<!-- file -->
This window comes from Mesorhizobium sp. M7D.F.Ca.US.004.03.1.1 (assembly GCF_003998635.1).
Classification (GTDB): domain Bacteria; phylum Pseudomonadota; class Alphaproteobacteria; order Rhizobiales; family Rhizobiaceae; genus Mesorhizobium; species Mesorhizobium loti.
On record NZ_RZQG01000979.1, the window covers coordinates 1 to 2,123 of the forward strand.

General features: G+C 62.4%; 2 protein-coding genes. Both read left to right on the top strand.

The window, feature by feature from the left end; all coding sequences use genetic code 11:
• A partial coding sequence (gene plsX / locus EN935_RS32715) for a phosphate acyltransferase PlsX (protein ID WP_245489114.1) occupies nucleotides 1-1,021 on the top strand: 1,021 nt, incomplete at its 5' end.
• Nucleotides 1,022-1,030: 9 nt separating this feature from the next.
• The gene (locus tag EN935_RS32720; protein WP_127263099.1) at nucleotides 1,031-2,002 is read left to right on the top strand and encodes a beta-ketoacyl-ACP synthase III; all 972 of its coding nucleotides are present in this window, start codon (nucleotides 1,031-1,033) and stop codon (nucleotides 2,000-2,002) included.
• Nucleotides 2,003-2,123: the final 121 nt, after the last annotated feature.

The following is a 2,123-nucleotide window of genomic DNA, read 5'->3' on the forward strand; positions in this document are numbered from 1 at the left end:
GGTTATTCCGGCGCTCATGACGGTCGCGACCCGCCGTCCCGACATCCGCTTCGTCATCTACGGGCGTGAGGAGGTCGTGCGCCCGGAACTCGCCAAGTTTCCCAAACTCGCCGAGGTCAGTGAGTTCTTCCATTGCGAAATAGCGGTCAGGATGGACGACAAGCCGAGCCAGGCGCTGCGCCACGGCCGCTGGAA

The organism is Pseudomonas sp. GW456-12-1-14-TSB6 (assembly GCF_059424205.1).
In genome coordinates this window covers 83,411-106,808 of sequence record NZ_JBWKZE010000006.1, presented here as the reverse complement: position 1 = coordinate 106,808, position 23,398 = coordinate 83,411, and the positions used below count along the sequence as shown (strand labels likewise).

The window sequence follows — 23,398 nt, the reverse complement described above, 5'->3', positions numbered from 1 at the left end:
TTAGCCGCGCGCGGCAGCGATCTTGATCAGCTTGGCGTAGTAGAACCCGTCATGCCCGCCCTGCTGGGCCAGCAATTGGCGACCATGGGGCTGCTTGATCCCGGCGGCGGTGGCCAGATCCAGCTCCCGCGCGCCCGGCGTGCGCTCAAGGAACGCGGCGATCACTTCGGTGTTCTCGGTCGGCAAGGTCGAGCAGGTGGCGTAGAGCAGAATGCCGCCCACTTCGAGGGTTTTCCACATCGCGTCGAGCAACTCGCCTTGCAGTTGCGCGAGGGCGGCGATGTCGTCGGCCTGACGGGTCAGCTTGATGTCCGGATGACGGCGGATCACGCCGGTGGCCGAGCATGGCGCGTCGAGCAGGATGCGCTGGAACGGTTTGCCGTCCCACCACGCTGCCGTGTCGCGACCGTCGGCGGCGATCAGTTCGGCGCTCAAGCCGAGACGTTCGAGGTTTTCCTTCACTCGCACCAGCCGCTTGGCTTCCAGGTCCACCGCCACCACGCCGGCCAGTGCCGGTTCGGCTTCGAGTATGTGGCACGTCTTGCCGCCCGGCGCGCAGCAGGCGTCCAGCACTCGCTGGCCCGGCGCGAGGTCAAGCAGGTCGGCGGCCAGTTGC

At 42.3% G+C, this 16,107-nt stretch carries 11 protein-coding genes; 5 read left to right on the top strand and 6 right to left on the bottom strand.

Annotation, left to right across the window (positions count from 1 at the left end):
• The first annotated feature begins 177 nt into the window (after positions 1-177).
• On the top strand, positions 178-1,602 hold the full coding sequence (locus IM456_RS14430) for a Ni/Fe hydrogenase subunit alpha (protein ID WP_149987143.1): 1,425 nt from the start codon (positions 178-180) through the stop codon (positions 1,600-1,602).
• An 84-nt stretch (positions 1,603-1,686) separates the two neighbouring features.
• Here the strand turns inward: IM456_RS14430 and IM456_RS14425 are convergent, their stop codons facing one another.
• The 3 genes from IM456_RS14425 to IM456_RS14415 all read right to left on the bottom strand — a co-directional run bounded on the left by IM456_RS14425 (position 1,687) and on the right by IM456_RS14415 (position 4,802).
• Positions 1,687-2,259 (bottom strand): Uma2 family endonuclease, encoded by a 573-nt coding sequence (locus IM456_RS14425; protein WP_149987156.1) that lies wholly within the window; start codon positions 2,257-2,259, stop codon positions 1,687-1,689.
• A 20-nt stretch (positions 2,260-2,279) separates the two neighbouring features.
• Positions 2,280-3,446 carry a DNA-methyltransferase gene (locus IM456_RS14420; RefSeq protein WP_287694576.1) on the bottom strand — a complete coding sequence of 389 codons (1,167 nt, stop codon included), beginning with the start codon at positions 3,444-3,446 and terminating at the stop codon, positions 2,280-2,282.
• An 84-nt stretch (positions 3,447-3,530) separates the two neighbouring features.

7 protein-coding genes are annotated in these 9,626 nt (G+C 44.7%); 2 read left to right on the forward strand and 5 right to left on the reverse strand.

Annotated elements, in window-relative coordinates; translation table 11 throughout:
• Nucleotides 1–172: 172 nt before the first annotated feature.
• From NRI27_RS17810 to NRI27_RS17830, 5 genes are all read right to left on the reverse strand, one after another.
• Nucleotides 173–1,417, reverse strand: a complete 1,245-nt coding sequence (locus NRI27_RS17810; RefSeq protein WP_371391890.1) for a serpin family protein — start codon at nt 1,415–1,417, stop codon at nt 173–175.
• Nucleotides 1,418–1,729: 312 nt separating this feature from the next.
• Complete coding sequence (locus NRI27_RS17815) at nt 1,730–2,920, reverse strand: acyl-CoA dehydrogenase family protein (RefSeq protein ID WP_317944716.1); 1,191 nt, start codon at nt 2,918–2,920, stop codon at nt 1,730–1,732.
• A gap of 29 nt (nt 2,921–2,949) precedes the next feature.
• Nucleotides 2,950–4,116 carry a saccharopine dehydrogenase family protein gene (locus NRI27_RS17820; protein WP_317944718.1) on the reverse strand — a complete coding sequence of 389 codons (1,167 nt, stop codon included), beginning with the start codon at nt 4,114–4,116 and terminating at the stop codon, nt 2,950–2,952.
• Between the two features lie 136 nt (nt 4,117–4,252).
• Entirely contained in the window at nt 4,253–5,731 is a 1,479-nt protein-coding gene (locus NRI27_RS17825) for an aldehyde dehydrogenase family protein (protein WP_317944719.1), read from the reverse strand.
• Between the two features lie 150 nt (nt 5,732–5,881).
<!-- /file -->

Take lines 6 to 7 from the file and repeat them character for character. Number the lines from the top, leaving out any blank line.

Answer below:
• A partial coding sequence (gene plsX / locus EN935_RS32715) for a phosphate acyltransferase PlsX (protein ID WP_245489114.1) occupies nucleotides 1-1,021 on the top strand: 1,021 nt, incomplete at its 5' end.
• Nucleotides 1,022-1,030: 9 nt separating this feature from the next.